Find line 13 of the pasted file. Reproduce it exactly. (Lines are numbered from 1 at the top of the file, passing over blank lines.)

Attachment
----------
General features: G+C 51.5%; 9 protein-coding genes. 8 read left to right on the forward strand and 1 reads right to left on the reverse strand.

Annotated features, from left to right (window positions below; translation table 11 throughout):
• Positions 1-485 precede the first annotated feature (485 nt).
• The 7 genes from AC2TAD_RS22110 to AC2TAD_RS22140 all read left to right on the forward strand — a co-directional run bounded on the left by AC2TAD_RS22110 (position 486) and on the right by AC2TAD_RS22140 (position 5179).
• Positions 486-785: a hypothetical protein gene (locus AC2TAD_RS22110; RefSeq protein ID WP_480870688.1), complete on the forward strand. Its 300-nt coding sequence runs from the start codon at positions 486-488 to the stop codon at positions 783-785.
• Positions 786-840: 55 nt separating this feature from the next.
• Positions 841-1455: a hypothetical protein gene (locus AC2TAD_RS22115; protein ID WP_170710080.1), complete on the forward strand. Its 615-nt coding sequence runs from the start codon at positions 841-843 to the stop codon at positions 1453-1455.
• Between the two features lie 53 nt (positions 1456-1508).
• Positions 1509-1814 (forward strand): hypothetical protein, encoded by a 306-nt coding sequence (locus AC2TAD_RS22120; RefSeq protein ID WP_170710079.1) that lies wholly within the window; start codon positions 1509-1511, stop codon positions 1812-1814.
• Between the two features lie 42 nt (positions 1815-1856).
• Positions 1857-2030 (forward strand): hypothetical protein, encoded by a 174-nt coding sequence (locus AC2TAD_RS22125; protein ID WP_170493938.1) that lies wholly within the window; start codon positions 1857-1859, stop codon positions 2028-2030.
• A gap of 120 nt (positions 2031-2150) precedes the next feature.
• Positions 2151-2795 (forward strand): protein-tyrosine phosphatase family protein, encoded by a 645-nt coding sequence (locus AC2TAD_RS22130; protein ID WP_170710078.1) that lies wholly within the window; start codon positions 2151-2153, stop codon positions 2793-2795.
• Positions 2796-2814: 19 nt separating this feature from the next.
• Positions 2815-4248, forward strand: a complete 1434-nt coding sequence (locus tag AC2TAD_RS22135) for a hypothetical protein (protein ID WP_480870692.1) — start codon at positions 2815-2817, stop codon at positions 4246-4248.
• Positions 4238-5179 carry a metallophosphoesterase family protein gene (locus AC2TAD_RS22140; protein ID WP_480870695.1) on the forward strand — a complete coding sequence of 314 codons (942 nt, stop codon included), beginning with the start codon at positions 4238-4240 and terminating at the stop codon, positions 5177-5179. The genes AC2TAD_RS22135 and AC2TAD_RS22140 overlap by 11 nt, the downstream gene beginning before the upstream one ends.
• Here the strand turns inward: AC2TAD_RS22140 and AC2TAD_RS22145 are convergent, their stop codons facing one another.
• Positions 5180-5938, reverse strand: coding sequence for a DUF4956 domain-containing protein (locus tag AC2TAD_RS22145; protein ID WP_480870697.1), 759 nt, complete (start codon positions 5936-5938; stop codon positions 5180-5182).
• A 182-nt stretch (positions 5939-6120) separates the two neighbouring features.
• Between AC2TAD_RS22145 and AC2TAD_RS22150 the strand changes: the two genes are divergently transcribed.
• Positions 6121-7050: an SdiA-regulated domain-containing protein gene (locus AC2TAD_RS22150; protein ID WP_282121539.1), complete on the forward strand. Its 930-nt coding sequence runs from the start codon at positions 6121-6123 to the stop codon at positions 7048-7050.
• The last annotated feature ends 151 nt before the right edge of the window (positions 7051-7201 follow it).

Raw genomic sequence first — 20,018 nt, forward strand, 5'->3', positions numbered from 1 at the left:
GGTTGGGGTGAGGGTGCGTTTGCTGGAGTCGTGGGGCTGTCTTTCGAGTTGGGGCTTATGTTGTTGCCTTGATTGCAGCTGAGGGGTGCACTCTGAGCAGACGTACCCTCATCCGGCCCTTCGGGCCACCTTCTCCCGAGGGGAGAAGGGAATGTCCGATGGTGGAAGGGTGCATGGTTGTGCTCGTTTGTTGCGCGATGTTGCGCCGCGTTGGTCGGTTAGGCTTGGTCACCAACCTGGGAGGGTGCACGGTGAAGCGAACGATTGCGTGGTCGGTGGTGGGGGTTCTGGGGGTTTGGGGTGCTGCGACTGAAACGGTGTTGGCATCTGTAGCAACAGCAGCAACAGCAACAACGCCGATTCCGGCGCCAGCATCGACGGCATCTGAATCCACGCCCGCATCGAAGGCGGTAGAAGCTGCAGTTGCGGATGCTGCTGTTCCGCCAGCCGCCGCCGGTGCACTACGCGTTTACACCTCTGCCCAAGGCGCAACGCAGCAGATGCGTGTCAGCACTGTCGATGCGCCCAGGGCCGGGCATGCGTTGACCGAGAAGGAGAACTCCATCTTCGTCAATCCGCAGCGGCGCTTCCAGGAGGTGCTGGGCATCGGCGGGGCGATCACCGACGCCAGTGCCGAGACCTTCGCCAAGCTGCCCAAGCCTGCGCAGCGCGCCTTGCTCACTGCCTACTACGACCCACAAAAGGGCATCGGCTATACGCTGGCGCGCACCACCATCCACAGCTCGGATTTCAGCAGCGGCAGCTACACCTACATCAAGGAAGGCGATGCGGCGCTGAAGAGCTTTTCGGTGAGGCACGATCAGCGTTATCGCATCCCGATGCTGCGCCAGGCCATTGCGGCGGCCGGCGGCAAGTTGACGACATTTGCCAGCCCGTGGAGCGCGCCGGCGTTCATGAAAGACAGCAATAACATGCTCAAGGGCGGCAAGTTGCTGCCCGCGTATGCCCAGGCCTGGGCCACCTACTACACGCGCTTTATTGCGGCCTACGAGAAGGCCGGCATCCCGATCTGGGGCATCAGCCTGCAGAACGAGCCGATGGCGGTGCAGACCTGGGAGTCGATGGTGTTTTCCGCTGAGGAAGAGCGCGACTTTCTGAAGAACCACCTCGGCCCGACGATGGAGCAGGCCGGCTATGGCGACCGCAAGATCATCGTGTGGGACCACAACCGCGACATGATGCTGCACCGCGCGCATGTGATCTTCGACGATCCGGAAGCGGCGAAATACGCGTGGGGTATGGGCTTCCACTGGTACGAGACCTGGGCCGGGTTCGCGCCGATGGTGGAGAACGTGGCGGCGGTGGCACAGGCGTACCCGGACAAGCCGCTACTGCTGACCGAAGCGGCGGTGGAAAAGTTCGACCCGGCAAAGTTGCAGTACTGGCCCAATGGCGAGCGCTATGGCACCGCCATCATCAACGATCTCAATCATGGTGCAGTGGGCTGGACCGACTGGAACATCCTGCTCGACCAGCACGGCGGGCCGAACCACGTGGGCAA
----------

• Positions 2151-2795 (forward strand): protein-tyrosine phosphatase family protein, encoded by a 645-nt coding sequence (locus AC2TAD_RS22130; protein ID WP_170710078.1) that lies wholly within the window; start codon positions 2151-2153, stop codon positions 2793-2795.